This blog post looks at the hows and ifs of comparison shopping for CRM software…
If you have read many of my blog posts (like “But wait, there’s more”), you will know my belief on CRM: CRM is a business strategy, not a piece of software. However, CRM software is a tool that can help you with your business strategy, and there comes a time in the life of most businesses (especially those that have a well-defined business strategy) where the purchase of CRM software becomes important.
Typically, when at this stage, companies ask various vendors for demos and quotes and then work to compare each. The problem lies in the fact that not all CRM software systems are the same, and not all quotes provided from vendors cover the same things. For example one vendor will provide a quote for software, another for software plus installation, and yet another for software with installation and data conversion. Another vendor may quote on configurations and customizations as well. How do you know which to choose, since the prices are all over the board and there is no consistency from one vendor to another on the services portion of the implementation?
First off all, let me state that if a vendor is looking to simply sell you software and not help with the configuration/customization and data conversion, they are doing you a disservice. They are basically leaving the setup and configuration to you, who I am assuming is not a CRM expert. This will drastically delay your ability to receive a quick return on your investment, and will possibly frustrate you to the point of exhaustion. If you haven’t read my blog on “Do-it-yourself, or not?” it will help you to understand the pitfalls of doing things on your own.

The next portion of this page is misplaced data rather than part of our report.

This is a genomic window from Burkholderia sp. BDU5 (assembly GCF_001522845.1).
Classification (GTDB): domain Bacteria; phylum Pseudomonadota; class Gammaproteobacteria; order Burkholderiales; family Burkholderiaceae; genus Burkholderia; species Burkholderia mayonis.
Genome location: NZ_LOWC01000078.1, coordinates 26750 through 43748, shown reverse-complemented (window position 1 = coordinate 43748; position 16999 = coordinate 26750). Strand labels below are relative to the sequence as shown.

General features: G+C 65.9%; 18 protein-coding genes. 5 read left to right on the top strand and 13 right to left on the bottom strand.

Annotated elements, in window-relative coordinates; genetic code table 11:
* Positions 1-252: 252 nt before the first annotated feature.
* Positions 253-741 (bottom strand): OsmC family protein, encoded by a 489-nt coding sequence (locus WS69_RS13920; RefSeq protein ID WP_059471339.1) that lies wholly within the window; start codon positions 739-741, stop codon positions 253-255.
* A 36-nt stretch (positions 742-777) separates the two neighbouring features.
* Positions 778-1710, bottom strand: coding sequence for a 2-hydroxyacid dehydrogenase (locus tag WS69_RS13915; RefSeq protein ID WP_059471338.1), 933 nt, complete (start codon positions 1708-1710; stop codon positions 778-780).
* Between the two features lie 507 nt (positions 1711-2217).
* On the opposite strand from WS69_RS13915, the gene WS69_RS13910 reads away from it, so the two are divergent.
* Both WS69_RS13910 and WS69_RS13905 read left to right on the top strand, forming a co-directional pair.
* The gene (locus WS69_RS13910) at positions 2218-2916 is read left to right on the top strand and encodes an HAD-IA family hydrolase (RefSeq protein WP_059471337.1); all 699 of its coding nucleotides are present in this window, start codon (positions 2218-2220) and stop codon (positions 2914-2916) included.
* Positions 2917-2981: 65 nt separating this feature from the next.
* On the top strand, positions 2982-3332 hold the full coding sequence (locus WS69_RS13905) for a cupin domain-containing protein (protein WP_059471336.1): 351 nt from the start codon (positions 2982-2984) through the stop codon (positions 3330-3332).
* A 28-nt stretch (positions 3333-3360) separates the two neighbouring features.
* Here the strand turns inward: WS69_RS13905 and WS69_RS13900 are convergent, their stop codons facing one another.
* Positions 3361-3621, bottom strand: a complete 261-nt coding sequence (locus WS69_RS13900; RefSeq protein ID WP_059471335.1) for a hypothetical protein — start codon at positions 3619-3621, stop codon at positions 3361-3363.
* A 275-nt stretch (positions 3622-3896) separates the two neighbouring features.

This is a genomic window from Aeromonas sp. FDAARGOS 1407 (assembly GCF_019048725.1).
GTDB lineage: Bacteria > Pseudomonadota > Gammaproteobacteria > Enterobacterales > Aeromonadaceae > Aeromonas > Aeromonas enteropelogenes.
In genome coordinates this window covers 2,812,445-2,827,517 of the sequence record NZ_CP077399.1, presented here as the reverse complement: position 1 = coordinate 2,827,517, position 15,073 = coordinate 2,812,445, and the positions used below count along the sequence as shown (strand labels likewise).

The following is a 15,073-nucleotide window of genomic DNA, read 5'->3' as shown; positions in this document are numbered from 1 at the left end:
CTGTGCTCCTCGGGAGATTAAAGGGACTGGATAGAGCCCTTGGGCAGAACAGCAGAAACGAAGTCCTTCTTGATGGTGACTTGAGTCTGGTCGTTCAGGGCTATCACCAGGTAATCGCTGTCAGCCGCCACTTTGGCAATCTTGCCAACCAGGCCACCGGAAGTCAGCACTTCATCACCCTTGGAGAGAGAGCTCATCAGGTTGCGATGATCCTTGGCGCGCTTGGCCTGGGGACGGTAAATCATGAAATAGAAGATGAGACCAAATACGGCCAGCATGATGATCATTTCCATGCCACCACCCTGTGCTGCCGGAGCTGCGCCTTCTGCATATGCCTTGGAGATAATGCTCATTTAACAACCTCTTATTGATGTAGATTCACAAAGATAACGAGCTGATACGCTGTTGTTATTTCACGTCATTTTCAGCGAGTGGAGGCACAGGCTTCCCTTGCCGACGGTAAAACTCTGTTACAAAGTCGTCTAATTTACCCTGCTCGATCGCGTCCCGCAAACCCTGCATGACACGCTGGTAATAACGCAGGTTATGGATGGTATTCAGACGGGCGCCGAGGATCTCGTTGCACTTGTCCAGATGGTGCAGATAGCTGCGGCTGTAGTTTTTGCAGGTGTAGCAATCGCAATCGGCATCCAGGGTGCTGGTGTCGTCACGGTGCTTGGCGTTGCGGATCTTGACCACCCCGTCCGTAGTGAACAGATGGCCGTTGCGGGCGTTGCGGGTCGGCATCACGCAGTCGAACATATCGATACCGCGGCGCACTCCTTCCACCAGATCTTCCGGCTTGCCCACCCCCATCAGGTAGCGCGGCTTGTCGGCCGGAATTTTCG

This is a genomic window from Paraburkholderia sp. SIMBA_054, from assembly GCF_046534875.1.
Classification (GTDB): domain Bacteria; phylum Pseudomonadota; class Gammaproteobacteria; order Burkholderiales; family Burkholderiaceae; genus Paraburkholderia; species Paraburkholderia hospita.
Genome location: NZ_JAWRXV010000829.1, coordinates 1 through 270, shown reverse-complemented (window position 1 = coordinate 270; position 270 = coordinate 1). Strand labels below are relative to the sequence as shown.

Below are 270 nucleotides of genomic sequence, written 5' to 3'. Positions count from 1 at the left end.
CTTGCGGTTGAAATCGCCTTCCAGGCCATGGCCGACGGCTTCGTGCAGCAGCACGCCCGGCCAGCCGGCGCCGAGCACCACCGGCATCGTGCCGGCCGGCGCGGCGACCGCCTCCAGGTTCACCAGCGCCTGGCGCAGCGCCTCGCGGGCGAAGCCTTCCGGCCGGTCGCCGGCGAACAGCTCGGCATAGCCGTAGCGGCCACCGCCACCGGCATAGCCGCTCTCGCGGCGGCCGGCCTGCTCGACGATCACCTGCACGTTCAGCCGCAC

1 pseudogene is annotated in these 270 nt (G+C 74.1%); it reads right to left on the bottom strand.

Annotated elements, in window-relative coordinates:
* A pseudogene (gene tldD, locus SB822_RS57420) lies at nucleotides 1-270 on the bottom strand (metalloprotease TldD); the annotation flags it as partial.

Next, as you are reviewing the quote, be cautious if your vendor is not including anything for configuration/customization. I have been implementing CRM systems for 13 years now, and have yet to see an out-of-the-box implementation, even in phase one. The customizations are not always extensive, but they do exist. It is unrealistic to think that a CRM software package will track all the right data and function exactly like your company does out-of-the-box. Usually, vendors that do not disclose customization costs in the first estimate are either unfamiliar with matching CRM software to their client’s business strategy, or they are afraid to share numbers because it may price them out of the sale.
Finally, do not be afraid to discuss the various quotes with a vendor or vendors. If you have a vendor that stands out, and that has demonstrated the ability to understand and solve your business issues with a particular software tool, but feel that they are not priced accordingly with another vendor, it is a good idea to ask them to help you compare the two estimates. While they may not be able to fully interpret some other vendors quote, they can give you some insights and questions to ask for more clarification.
Ultimately, it is a difficult thing to comparison shop various vendors and different CRM software applications. After reviewing quotes and looking at demos, it usually comes down to a gut feeling. Which vendor seemed to understand your business needs (not features and functions), and which vendor do you feel the most comfortable trusting with your customers and your financial future?